It's natural and healthy to gain weight while you're pregnant, but not everyone loses the weight as fast as celebrities with personal trainers. The fear of keeping pregnancy weight on is not baseless - research shows that 75 percent of new moms are heavier the year after giving birth, according to NewsMax.

Researchers followed 800 low-income women and found that one-third of women whose weight was in the normal range prior to pregnancy became overweight or obese the following year. Twenty-five percent kept on more than 20 pounds.

"This unfortunately showed that pregnancy itself is leading to obesity or [being] overweight for a substantial number of women," said study author and assistant clinical professor at the University of Chicago Dr. Loraine Endres, according to NewsMax.

"It's a very important issue," Endres said. "We all see the rising number of obese people in our country and the health consequences that come from that, such as diabetes and high blood pressure. I really wanted to see where this is starting for women and to see if there is any way to turn it around."

Thirty-five percent of women over the age of 20 are obese and another 34 percent are considered overweight, according to the U.S. Centers for Disease Control and Prevention (CDC).

"The biggest problem is that a large number of women gain too much during pregnancy," Endres said, according to NewsMax. "The more you gain, the harder it is to ever lose that weight. From the moment women conceive, as health care providers we need to start talking with them about appropriate weight gain and remaining active."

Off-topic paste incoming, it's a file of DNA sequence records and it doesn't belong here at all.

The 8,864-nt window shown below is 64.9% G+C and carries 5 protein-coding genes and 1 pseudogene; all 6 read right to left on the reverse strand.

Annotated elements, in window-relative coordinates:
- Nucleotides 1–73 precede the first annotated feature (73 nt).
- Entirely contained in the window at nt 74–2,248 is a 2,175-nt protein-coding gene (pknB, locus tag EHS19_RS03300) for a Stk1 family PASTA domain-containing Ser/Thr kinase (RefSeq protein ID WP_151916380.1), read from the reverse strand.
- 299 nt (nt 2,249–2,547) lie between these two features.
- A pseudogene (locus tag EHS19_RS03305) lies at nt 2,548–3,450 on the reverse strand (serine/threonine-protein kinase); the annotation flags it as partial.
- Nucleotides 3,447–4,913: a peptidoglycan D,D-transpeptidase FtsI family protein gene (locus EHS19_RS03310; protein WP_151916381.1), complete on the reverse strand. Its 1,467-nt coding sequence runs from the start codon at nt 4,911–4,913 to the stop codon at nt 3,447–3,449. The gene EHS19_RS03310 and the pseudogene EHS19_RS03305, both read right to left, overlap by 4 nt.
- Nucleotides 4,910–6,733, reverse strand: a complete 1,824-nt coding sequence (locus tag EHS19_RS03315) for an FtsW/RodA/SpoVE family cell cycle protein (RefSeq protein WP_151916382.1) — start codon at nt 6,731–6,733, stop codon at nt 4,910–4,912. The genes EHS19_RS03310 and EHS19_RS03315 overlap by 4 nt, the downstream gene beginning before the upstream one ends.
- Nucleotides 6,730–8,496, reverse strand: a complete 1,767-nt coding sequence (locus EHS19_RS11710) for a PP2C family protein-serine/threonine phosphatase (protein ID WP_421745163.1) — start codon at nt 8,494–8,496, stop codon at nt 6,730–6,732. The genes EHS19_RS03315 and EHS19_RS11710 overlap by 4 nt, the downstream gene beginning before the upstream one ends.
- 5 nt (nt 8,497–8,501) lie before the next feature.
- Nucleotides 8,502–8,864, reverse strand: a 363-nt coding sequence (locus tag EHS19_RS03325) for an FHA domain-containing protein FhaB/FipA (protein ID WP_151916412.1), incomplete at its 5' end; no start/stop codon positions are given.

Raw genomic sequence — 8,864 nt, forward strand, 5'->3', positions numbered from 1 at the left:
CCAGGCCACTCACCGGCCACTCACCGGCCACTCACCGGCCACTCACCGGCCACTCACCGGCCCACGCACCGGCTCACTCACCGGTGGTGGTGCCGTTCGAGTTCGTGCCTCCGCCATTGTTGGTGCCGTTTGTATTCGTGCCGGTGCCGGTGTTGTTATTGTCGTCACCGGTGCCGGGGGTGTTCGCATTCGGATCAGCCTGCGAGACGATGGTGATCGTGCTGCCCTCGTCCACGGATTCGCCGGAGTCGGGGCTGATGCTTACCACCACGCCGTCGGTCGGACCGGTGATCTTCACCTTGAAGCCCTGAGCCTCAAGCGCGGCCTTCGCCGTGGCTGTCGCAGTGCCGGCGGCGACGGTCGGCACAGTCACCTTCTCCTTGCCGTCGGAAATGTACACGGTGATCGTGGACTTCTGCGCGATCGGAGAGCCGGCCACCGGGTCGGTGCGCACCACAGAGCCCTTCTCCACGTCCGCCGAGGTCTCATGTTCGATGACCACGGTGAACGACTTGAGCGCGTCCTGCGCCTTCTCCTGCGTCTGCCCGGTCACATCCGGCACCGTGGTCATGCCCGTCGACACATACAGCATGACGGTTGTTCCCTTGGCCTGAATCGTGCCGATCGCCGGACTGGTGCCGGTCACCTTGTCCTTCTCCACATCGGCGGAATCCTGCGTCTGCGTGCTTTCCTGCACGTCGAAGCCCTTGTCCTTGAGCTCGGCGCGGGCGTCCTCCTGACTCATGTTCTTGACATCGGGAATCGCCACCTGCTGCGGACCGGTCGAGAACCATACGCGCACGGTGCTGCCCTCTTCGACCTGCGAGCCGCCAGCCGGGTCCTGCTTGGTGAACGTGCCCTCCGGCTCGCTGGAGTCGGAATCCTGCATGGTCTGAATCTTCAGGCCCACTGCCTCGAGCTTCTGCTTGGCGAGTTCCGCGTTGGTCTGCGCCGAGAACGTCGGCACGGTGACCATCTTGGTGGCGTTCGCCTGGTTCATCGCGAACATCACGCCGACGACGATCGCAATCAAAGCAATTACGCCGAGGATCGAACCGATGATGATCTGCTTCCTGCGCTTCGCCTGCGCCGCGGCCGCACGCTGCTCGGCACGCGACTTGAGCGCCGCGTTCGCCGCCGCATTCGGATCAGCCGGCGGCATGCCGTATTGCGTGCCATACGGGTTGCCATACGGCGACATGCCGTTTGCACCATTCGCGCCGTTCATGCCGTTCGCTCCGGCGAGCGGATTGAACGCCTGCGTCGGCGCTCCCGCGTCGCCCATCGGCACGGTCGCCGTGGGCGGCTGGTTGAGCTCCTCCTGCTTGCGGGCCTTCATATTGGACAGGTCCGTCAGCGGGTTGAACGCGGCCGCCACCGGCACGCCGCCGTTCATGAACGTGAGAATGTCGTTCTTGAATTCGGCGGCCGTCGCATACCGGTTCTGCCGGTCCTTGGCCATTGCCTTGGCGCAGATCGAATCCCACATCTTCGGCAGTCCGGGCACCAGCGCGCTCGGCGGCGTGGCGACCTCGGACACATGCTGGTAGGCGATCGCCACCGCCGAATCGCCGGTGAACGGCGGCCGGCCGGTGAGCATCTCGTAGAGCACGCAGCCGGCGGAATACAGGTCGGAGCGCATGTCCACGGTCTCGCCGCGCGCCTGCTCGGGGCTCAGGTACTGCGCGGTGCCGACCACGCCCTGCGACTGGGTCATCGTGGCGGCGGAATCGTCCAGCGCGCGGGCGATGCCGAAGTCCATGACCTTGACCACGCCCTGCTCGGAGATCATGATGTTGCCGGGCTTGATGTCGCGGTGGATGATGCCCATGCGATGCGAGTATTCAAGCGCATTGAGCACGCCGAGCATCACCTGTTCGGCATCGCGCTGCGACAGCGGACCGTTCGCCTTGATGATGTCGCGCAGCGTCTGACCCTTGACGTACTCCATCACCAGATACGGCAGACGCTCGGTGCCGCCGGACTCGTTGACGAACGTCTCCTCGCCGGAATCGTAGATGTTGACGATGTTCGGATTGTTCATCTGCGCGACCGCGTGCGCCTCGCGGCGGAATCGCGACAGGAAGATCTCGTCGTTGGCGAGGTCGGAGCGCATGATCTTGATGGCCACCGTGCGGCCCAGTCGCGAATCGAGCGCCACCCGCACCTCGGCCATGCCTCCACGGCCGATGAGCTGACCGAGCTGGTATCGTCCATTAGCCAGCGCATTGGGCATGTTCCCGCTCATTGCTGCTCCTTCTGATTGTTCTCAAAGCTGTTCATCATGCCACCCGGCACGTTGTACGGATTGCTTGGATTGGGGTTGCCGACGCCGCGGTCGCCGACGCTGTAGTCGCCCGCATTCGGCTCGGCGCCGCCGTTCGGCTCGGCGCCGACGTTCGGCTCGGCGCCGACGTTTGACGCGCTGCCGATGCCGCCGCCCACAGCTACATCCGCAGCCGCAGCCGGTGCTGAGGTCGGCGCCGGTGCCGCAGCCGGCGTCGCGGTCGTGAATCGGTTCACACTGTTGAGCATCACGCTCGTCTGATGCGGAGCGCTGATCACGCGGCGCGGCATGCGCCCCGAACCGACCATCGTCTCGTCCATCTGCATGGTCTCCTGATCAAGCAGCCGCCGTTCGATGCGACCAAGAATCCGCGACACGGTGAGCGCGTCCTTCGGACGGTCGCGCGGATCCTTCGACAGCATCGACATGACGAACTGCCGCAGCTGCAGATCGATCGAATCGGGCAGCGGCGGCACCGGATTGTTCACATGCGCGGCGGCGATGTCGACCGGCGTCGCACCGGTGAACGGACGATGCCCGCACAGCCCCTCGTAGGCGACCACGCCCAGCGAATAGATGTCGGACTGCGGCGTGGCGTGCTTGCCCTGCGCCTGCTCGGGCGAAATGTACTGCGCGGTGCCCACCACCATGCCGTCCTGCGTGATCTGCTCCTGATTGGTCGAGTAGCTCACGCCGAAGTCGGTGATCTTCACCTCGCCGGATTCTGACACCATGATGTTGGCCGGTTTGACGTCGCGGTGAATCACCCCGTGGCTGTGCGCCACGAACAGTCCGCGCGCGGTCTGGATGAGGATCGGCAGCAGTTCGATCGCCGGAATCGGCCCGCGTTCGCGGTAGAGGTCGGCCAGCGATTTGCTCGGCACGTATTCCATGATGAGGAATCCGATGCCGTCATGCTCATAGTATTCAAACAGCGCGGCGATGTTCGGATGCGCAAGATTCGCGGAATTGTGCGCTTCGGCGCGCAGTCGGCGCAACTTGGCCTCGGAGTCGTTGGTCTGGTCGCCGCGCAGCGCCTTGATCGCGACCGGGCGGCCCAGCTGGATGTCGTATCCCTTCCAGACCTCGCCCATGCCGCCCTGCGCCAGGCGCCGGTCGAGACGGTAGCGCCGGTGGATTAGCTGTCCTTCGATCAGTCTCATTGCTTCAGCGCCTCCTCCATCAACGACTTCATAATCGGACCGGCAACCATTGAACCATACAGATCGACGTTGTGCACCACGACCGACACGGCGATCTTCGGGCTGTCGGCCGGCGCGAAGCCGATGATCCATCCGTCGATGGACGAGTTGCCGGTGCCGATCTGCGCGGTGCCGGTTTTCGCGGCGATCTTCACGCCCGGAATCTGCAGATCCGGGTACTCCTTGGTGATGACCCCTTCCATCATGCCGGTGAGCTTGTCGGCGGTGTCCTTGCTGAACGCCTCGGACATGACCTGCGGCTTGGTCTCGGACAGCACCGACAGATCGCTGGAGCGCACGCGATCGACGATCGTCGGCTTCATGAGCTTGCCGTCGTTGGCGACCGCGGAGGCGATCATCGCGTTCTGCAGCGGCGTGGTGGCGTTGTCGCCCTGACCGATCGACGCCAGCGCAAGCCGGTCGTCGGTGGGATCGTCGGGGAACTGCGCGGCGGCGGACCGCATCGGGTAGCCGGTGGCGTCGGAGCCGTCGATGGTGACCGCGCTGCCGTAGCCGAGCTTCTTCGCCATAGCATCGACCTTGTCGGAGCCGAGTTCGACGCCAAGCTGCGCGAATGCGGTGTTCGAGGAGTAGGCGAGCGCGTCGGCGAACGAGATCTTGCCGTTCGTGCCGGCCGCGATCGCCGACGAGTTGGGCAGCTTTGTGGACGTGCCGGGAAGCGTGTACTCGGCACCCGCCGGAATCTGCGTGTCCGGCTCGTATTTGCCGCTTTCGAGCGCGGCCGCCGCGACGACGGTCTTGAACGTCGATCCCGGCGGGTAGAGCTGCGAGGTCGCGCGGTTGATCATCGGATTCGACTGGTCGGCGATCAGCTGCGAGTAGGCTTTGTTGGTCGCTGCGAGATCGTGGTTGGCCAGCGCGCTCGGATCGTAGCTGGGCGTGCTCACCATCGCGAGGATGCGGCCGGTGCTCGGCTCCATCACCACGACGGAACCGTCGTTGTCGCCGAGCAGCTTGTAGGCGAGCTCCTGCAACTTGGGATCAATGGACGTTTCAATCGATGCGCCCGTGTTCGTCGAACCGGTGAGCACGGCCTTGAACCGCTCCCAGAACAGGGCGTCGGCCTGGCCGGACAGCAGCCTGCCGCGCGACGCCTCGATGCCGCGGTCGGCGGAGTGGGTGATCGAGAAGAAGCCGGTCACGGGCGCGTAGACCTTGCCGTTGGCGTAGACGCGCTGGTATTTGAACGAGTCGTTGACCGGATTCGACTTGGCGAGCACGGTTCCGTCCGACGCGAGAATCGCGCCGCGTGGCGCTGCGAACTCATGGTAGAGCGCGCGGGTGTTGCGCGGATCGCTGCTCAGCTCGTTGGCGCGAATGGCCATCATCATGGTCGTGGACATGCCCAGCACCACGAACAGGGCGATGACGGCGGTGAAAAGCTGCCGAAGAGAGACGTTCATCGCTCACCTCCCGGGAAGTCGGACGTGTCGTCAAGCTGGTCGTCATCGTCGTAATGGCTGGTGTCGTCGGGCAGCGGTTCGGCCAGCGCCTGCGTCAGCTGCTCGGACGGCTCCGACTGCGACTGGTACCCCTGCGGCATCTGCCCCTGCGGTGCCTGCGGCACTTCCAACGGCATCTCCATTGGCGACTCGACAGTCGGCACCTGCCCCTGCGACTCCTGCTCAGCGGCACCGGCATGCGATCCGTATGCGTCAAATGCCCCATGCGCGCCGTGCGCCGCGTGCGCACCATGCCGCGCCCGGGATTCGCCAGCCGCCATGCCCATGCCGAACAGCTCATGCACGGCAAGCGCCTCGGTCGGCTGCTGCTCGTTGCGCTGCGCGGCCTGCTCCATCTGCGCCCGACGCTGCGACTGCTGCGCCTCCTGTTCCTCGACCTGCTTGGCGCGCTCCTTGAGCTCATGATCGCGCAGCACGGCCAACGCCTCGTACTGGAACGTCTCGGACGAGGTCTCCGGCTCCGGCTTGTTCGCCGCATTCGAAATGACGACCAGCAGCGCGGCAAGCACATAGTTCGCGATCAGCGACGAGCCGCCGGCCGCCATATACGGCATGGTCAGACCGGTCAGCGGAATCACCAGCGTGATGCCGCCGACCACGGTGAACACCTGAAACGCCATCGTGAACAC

Pregnant women don't need to "eat for two" - 300 to 400 extra calories a day is sufficient when there is one bun in the oven, Endres said.

Endres noted that the low-income of study participants may also be a factor in weight retention. They may not have money to join a gym or a safe place in the neighborhood to walk, according to NewsMax.

Dr. Timothy Hickman, director of reproductive endocrinology and infertility at Houston Methodist Hospital in Texas, Endres' study finding are "exactly what I expected," but he also mentioned that exercise and breastfeeding can aid in post-partum weight loss.

"You're not predestined to have this happen," he said, according to NewsMax. "Anyone is at risk for [excessive] pregnancy weight gain if you don't have a specific plan in place. This [research] speaks to getting in the best possible shape before conceiving and developing a plan to lose the weight afterward."

Endres' study was published Dec. 8 in the online version of the Obstetrics & Gynecology journal and will be available in print in January 2015.